Nadler says Barr "deserves impeachment," but calls it a "waste of time"
House Judiciary Chair Jerrold Nadler (D-N.Y.) told CNN's "State of the Union" Sunday that Attorney General Bill Barr "deserves impeachment" for his alleged politicization of the Justice Department, but described the endeavor as "a waste of time" because Senate Republicans are "corrupt" and will not vote to convict.
Driving the news: Nadler has launched an investigation into the firing on Friday of the powerful U.S. Attorney for the Southern District of New York Geoffrey Berman, who had been investigating President Trump's personal attorney Rudy Giuliani — among other politically charged cases.
The backdrop: Barr announced Berman's resignation on Friday night and said Securities and Exchange Commission Chair Jay Clayton had been nominated for the position. Berman responded publicly by saying he had "no intention of resigning" and would "step down when a presidentially appointed nominee is confirmed by the Senate."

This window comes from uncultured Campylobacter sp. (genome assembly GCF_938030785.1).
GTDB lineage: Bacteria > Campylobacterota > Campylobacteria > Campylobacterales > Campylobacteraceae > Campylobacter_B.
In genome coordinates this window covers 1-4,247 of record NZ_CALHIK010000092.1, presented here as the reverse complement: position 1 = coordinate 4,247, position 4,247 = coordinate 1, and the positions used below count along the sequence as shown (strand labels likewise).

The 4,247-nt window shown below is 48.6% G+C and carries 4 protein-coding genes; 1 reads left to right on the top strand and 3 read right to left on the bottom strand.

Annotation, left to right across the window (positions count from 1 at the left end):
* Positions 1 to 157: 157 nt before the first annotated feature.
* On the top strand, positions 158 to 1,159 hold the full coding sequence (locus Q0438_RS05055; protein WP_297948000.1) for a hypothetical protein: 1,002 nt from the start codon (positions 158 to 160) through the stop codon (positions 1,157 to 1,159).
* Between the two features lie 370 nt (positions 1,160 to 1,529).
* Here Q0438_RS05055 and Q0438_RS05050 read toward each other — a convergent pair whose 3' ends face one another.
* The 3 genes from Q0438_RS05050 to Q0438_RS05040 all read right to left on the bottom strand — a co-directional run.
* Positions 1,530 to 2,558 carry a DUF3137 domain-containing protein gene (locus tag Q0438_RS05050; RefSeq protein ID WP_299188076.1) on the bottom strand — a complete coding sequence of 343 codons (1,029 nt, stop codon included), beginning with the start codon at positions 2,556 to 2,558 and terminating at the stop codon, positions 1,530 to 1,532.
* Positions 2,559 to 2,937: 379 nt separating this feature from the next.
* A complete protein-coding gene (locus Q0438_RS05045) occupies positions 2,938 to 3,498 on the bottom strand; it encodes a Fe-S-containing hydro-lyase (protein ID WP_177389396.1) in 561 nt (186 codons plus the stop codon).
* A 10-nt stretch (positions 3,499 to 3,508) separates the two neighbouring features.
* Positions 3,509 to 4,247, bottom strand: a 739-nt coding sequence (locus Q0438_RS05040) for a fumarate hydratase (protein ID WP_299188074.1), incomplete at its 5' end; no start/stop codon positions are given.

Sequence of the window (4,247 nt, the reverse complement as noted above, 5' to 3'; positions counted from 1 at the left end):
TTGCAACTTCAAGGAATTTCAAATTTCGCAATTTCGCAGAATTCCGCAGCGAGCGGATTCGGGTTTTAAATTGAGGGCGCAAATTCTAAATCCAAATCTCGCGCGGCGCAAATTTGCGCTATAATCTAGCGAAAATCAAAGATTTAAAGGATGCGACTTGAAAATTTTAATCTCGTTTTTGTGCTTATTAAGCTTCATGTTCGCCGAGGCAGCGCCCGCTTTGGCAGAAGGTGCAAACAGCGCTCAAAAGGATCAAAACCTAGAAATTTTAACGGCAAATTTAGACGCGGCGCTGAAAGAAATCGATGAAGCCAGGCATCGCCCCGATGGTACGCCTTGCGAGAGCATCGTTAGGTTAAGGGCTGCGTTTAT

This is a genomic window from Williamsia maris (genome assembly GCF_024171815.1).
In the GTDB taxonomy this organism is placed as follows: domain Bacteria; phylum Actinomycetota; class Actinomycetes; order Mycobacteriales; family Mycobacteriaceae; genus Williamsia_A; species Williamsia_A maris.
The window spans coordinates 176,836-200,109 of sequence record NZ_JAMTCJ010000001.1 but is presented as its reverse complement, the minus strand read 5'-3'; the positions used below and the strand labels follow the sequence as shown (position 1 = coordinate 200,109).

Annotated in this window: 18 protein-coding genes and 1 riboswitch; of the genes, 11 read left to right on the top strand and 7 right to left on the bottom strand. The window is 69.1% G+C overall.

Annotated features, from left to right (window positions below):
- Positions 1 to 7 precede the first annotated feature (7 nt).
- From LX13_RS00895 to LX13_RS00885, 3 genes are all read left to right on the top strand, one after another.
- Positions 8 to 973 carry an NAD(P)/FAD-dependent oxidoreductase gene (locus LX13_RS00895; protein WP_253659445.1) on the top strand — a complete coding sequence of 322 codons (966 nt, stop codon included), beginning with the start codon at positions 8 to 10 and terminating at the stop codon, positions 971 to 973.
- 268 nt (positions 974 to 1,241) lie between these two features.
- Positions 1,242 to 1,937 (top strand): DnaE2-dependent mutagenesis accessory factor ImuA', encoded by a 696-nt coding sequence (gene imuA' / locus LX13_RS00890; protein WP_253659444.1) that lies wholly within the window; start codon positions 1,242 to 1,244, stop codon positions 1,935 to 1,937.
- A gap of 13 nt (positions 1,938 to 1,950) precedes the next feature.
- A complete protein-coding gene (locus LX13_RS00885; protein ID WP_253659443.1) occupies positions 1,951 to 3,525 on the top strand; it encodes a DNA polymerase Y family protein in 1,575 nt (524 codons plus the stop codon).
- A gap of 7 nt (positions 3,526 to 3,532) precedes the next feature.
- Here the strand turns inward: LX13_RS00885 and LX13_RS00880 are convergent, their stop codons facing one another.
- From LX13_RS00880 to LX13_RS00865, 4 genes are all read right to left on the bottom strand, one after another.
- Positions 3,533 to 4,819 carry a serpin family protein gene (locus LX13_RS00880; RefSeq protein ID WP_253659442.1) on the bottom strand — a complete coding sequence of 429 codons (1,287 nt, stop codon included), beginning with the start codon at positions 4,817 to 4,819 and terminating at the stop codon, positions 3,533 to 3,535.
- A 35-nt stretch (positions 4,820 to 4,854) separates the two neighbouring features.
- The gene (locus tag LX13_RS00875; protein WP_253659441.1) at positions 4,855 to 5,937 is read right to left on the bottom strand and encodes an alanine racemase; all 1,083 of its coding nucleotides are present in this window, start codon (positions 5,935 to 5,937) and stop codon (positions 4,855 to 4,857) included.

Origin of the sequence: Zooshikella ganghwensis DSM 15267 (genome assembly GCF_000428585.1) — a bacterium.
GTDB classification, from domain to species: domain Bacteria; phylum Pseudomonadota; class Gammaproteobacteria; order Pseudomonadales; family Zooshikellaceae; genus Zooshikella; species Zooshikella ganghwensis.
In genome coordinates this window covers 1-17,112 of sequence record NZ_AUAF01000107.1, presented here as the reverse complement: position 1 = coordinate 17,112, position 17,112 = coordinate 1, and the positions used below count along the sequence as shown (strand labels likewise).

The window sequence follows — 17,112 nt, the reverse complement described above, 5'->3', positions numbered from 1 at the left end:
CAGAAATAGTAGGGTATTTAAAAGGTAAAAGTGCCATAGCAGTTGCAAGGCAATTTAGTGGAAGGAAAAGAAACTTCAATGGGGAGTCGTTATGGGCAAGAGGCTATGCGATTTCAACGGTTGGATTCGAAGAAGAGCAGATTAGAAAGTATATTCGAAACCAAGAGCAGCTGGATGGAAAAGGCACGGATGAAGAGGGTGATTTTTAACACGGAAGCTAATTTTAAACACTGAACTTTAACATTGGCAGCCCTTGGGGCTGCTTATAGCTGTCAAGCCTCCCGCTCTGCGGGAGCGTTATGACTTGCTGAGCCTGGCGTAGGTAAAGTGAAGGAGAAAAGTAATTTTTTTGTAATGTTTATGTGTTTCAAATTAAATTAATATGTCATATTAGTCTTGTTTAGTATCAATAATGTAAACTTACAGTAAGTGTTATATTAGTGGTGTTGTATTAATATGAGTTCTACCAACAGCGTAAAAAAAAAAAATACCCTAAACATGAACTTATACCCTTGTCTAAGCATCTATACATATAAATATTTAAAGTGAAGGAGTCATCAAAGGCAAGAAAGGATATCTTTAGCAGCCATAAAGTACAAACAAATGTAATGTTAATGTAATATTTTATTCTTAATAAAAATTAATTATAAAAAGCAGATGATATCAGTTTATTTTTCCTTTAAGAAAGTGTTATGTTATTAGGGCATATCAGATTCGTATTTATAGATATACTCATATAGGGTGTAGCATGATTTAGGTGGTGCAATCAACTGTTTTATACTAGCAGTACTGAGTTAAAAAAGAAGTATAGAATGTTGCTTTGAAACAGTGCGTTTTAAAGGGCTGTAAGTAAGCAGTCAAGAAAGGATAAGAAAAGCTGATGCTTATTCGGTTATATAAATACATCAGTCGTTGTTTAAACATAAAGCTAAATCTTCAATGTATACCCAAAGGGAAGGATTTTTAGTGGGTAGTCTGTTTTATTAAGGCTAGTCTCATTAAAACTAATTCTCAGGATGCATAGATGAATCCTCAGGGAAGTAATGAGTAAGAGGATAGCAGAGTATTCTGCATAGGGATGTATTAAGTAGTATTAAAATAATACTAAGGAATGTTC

- In a letter on Saturday, Barr said he had recommended that Trump fire Berman after the top prosecutor created a "public spectacle" with his refusal to resign. Trump later contradicted Barr, telling reporters he was "not involved" and that it was the attorney general's call to fire Berman.
- Berman then resigned Saturday after Barr assured him that he would be replaced temporarily with his chief deputy, Audrey Strauss.
- Nadler has asked Berman to testify before the House Judiciary Committee but said on CNN that it's unlikely he will appear this week.
What they're saying: "I don't think calls for [Barr's] impeachment are premature, any more than calls for the president's impeachment were premature," Nadler said.
- "But they are a waste of time at this point because we know that we have a corrupt Republican majority in the Senate which will not consider an impeachment no matter what the evidence and no matter what the facts."
- "So we're instead going to do what we have to do without that, including barring $50 million from his own personal budget."
- Asked whether he was calling every Senate Republican who voted to acquit Trump "corrupt," Nadler responded: "I think in the sense of being corrupt against the interests of the country, yes."
What to watch: The committee is holding a hearing on Wednesday with two whistleblowers from the Justice Department who are expected to testify about the "unprecedented politicization" of the agency under Barr.